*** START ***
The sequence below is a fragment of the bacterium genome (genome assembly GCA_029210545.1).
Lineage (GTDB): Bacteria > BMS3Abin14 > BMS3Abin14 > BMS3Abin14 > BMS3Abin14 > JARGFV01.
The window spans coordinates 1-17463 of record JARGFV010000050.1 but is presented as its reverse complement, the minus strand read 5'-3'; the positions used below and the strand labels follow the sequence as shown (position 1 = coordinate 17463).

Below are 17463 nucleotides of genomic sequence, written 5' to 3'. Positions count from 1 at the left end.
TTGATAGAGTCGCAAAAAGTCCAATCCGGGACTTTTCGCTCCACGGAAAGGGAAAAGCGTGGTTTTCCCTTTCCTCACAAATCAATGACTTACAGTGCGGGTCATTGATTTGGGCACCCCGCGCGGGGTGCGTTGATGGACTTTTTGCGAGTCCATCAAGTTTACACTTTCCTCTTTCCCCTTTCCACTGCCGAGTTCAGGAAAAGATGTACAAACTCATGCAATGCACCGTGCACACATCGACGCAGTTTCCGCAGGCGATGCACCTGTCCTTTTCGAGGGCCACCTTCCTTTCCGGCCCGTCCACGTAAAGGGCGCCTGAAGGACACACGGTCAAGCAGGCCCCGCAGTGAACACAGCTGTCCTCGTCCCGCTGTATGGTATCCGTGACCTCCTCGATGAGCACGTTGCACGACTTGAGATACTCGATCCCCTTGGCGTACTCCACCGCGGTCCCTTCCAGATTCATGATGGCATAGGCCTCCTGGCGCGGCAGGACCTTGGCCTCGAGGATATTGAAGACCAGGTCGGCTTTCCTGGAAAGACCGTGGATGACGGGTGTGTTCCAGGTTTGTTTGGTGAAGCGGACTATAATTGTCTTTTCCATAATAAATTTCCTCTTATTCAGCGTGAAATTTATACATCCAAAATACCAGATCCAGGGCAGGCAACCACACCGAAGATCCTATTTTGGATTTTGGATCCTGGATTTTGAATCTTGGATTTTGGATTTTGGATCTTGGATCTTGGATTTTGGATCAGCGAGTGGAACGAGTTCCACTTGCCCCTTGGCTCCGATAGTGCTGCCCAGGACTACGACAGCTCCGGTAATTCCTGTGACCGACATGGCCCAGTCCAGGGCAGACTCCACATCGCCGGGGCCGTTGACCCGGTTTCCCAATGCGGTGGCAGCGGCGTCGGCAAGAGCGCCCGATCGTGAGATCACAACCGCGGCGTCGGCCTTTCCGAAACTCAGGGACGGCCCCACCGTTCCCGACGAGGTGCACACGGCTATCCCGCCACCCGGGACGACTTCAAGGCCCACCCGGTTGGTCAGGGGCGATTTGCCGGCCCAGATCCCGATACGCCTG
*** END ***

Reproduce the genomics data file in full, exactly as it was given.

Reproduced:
The sequence below is a fragment of the bacterium genome (genome assembly GCA_029210545.1).
Lineage (GTDB): Bacteria > BMS3Abin14 > BMS3Abin14 > BMS3Abin14 > BMS3Abin14 > JARGFV01.
The window spans coordinates 1-17463 of record JARGFV010000050.1 but is presented as its reverse complement, the minus strand read 5'-3'; the positions used below and the strand labels follow the sequence as shown (position 1 = coordinate 17463).

Below are 17463 nucleotides of genomic sequence, written 5' to 3'. Positions count from 1 at the left end.
TTGATAGAGTCGCAAAAAGTCCAATCCGGGACTTTTCGCTCCACGGAAAGGGAAAAGCGTGGTTTTCCCTTTCCTCACAAATCAATGACTTACAGTGCGGGTCATTGATTTGGGCACCCCGCGCGGGGTGCGTTGATGGACTTTTTGCGAGTCCATCAAGTTTACACTTTCCTCTTTCCCCTTTCCACTGCCGAGTTCAGGAAAAGATGTACAAACTCATGCAATGCACCGTGCACACATCGACGCAGTTTCCGCAGGCGATGCACCTGTCCTTTTCGAGGGCCACCTTCCTTTCCGGCCCGTCCACGTAAAGGGCGCCTGAAGGACACACGGTCAAGCAGGCCCCGCAGTGAACACAGCTGTCCTCGTCCCGCTGTATGGTATCCGTGACCTCCTCGATGAGCACGTTGCACGACTTGAGATACTCGATCCCCTTGGCGTACTCCACCGCGGTCCCTTCCAGATTCATGATGGCATAGGCCTCCTGGCGCGGCAGGACCTTGGCCTCGAGGATATTGAAGACCAGGTCGGCTTTCCTGGAAAGACCGTGGATGACGGGTGTGTTCCAGGTTTGTTTGGTGAAGCGGACTATAATTGTCTTTTCCATAATAAATTTCCTCTTATTCAGCGTGAAATTTATACATCCAAAATACCAGATCCAGGGCAGGCAACCACACCGAAGATCCTATTTTGGATTTTGGATCCTGGATTTTGAATCTTGGATTTTGGATTTTGGATCTTGGATCTTGGATTTTGGATCAGCGAGTGGAACGAGTTCCACTTGCCCCTTGGCTCCGATAGTGCTGCCCAGGACTACGACAGCTCCGGTAATTCCTGTGACCGACATGGCCCAGTCCAGGGCAGACTCCACATCGCCGGGGCCGTTGACCCGGTTTCCCAATGCGGTGGCAGCGGCGTCGGCAAGAGCGCCCGATCGTGAGATCACAACCGCGGCGTCGGCCTTTCCGAAACTCAGGGACGGCCCCACCGTTCCCGACGAGGTGCACACGGCTATCCCGCCACCCGGGACGACTTCAAGGCCCACCCGGTTGGTCAGGGGCGATTTGCCGGCCCAGATCCCGATACGCCTG